East Texas Medical Center found negligent

Troup, TX:

Crystal Delaune died on August 19, 2012 after jumping from a moving ETMC ambulance and landing in the middle of the highway.  (Source: Tyler Paper, August 28, 2012) The Cherokee County Sheriff Department was contacted after Delaune began showing signs of delusion and need of a medical mental evaluation; the health officer dispatched to the scene requested her transport to Mother Frances in Jacksonville. Despite her combative state, Delaune was unrestrained on her stretcher and exited through the rear door of the vehicle while in route to the hospital. (Source: CBS 19) The ambulance was traveling over 70 MPH.

(Courtesy: Tyler Paper)

Subsequently, the Delaune family sued the Tyler based EMS in Smith County and in 2015 won a wrongful death settlement. Local media did not report their local EMS services were found negligent and ordered to pay restitution. The story was buried and only reported on online appellate court docket logs and sparingly in the Tyler Paper.

The East Texas Medical Center appealed the ruling in the Texas Supreme Court and were denied in June 2017 (Source: txcourts.gov) Lawyers for ETMC have requested a rehearing. Local media did not report this either.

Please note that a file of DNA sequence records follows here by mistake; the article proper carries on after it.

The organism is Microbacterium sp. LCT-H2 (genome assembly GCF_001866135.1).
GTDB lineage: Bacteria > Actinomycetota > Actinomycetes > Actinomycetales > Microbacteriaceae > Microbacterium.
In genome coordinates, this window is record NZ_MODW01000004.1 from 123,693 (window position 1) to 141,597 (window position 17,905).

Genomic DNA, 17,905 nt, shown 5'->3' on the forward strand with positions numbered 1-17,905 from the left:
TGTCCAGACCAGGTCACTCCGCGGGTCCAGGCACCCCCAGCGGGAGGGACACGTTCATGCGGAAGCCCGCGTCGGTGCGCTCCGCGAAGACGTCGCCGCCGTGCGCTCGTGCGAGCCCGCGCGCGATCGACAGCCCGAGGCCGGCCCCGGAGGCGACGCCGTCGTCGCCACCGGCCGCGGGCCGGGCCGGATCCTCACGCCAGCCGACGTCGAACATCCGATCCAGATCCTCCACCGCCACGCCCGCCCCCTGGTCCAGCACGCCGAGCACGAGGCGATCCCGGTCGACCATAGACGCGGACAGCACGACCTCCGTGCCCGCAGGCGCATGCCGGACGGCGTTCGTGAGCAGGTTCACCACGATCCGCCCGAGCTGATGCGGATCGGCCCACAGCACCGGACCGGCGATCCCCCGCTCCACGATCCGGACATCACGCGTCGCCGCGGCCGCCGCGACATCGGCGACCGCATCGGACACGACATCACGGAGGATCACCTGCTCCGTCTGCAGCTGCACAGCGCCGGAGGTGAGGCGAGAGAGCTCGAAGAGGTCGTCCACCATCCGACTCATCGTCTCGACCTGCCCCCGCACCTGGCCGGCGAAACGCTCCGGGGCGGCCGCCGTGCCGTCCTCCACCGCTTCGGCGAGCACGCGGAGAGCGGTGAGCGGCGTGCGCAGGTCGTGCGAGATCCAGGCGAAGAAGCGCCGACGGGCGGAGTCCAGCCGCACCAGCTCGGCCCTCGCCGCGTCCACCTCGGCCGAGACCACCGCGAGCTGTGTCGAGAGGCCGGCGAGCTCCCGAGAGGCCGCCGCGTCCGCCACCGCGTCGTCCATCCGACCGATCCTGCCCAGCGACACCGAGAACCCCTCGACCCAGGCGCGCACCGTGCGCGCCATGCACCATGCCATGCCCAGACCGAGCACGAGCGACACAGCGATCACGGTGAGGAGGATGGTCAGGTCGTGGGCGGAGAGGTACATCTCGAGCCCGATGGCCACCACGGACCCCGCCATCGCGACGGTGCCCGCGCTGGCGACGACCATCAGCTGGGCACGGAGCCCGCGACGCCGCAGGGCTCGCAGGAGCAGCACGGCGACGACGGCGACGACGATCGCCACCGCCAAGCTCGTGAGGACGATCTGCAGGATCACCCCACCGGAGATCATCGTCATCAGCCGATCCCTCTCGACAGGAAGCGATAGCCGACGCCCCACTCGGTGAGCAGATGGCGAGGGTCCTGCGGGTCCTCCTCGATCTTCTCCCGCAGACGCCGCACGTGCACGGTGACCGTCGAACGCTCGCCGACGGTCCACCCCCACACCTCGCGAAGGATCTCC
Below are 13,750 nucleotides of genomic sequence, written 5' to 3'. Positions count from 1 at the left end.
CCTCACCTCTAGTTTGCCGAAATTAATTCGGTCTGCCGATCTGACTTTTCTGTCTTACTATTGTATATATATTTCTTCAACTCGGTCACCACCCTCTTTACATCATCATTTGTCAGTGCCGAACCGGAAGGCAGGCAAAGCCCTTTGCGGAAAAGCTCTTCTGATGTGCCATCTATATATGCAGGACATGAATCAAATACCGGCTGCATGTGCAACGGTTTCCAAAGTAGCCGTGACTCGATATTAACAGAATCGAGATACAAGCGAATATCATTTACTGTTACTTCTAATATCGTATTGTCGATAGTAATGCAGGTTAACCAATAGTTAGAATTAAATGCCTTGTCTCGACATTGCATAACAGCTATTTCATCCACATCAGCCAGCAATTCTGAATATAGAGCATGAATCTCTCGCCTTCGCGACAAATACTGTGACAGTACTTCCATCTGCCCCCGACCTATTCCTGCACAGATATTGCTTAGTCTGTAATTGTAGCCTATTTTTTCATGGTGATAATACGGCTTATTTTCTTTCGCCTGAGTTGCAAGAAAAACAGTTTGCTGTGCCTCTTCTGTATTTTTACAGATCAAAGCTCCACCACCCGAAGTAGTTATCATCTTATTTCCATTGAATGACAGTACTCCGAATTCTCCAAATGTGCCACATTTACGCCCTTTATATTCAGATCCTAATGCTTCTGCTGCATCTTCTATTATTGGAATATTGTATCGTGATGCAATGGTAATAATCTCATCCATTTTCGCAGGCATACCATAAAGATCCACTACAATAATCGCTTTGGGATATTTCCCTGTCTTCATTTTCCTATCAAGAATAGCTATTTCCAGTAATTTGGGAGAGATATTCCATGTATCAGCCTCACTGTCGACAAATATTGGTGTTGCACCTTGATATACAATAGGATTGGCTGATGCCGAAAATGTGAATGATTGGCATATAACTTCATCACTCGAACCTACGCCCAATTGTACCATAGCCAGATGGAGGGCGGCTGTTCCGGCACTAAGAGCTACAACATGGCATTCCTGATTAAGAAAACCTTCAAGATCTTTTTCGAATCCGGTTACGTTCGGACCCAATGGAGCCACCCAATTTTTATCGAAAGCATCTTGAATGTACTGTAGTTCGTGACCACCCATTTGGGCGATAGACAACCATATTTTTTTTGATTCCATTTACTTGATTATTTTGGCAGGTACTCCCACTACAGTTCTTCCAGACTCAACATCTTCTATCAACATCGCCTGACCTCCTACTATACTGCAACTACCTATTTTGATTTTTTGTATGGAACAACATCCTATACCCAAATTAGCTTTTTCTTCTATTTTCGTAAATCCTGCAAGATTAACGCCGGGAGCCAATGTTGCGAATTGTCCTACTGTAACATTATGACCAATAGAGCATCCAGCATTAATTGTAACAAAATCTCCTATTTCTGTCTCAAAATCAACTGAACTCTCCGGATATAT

16-0034 East Texas Medical Center  v. Jody Delaune as Personal Representative of the Estate of Crystal Delaune

If doesn't fit the Cherokee County narrative, then the hometown newspapers don't report on it, especially when they are related to EMS drivers. However, neighboring Smith County jurors are astute enough to know that small town EMS operators are capable of securing their passengers and driving under the speed of bullet trains when transporting unruly mental patients. And keeping the ambulance doors locked from the outside.

In April 2017, Moody's downgraded ETMC Regional Healthcare System's credit grade to speculative. The Justice Department is currently bringing bribery charges against the ETMC directors and their Tulsa based ambulance services. (Source: Tulsa World) ETMC and its EMS subsidiary EMSA are accused of a $20 million kick-back scheme that spanned 15 years and included a slush fund for Oklahoma officials who offered lucrative public contracts. EMSA bills Medicare and Medicaid millions of dollars a year.

A federal jury trial in the Eastern District is expected to begin in 2018. (Source: Tyler Paper) Again, don't expect up to date news reporting on one of the largest advertisers and employers in East Texas.

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